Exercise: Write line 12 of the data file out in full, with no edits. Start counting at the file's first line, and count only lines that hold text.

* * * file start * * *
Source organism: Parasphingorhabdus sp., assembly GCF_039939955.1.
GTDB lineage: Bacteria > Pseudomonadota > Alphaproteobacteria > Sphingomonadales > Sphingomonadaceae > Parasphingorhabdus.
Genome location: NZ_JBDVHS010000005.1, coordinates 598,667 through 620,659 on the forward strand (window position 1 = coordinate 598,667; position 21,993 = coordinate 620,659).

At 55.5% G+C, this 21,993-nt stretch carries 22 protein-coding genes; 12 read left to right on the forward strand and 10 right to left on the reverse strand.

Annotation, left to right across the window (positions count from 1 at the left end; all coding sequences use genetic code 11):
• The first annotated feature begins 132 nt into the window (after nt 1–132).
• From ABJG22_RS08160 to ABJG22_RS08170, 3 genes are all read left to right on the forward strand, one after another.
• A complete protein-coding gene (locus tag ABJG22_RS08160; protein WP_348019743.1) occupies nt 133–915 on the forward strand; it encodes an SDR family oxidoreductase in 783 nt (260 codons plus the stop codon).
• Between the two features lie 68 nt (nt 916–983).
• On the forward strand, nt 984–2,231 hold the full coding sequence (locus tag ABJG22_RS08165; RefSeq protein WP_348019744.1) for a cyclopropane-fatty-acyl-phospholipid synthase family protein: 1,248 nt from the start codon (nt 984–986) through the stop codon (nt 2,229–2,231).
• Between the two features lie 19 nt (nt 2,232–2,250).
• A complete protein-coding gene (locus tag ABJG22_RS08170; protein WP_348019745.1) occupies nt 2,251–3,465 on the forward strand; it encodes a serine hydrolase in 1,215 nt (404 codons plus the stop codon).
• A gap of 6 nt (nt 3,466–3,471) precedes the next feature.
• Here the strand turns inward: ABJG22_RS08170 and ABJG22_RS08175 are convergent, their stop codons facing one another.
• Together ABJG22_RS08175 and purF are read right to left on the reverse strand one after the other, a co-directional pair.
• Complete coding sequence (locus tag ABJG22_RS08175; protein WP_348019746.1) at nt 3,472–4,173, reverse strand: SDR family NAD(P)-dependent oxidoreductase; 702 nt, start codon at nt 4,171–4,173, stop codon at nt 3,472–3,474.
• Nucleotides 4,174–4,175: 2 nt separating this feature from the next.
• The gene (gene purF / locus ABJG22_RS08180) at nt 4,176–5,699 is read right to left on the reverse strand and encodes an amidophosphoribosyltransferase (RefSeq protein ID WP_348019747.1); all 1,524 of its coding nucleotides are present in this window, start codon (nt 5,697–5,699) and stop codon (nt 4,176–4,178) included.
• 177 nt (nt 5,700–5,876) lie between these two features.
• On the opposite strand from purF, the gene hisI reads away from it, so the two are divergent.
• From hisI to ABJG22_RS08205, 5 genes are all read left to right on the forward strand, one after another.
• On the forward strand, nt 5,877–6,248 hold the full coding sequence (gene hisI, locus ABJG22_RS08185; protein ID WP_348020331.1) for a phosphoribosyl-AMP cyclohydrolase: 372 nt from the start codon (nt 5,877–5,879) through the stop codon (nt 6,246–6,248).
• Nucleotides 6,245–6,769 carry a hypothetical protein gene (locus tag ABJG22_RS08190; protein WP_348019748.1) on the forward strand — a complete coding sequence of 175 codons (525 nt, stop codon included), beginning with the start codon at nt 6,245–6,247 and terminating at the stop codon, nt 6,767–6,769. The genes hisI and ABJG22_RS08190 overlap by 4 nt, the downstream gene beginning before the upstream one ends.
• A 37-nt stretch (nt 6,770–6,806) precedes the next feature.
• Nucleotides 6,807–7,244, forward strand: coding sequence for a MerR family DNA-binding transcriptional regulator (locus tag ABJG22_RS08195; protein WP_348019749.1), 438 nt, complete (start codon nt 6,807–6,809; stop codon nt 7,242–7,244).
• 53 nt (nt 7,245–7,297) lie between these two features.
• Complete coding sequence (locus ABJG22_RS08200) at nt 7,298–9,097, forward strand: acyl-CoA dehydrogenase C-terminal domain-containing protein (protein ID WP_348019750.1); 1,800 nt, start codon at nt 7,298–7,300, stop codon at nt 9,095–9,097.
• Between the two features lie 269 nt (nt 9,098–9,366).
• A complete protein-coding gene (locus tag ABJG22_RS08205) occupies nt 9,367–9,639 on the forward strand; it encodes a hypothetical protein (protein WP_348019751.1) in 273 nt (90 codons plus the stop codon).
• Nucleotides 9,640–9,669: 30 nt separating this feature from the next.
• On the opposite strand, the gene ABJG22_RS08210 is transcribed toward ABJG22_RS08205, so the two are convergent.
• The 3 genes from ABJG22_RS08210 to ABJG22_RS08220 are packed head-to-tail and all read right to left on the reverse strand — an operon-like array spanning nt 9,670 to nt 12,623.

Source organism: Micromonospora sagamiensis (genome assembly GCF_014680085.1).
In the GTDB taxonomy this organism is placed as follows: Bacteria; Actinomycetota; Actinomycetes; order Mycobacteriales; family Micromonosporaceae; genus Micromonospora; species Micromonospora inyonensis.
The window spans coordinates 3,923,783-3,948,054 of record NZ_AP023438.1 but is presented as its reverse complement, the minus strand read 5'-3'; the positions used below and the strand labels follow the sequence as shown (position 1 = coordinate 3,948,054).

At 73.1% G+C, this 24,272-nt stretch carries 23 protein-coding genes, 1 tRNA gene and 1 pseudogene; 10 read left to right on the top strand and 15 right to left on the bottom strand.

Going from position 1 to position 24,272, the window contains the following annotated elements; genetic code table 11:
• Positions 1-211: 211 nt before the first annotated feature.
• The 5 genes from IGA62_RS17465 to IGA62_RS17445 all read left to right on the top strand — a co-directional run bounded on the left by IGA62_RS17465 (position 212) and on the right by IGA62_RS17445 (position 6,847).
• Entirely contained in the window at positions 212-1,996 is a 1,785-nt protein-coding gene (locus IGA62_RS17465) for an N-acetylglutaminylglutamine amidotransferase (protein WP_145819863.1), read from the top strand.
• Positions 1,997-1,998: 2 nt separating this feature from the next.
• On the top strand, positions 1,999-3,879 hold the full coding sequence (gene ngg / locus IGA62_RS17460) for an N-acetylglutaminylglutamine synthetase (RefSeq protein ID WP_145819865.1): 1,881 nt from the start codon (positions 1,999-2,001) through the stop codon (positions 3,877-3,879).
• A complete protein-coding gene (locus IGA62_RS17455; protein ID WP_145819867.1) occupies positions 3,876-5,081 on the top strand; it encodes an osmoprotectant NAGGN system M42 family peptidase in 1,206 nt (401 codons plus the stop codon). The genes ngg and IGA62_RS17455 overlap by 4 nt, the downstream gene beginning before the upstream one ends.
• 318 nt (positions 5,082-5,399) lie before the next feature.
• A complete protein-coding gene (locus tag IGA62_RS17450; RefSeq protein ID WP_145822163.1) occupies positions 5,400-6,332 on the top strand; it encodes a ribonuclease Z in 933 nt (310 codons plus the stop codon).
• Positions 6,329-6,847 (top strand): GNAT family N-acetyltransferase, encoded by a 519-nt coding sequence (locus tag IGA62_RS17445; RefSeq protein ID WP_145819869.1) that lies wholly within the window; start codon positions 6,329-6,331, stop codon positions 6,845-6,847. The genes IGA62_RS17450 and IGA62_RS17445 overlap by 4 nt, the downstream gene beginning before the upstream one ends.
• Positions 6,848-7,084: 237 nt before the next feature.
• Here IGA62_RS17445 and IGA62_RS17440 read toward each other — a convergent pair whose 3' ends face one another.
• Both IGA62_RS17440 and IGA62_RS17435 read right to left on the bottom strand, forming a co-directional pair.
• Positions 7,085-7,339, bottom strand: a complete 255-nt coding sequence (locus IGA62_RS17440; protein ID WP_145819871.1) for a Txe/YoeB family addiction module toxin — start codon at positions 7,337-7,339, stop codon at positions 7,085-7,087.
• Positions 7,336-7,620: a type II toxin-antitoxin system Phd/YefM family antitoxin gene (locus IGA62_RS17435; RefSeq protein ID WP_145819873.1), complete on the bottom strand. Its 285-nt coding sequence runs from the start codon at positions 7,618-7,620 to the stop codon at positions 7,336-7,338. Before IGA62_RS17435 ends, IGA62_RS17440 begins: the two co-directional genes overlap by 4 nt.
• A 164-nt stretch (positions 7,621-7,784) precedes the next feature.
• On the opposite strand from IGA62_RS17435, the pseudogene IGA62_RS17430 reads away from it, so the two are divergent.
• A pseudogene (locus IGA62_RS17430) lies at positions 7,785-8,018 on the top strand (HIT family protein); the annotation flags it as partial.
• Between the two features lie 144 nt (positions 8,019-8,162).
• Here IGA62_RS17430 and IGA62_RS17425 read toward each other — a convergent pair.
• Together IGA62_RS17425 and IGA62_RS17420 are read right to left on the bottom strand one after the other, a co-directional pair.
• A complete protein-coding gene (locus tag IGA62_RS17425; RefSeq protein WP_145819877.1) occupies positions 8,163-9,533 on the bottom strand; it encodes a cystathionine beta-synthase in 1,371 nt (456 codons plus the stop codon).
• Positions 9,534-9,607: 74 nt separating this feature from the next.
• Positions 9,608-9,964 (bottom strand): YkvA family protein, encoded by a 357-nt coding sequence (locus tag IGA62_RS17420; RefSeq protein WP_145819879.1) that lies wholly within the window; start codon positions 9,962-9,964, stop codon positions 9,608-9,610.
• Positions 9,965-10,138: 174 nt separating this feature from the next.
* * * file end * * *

• A complete protein-coding gene (locus tag ABJG22_RS08170; protein WP_348019745.1) occupies nt 2,251–3,465 on the forward strand; it encodes a serine hydrolase in 1,215 nt (404 codons plus the stop codon).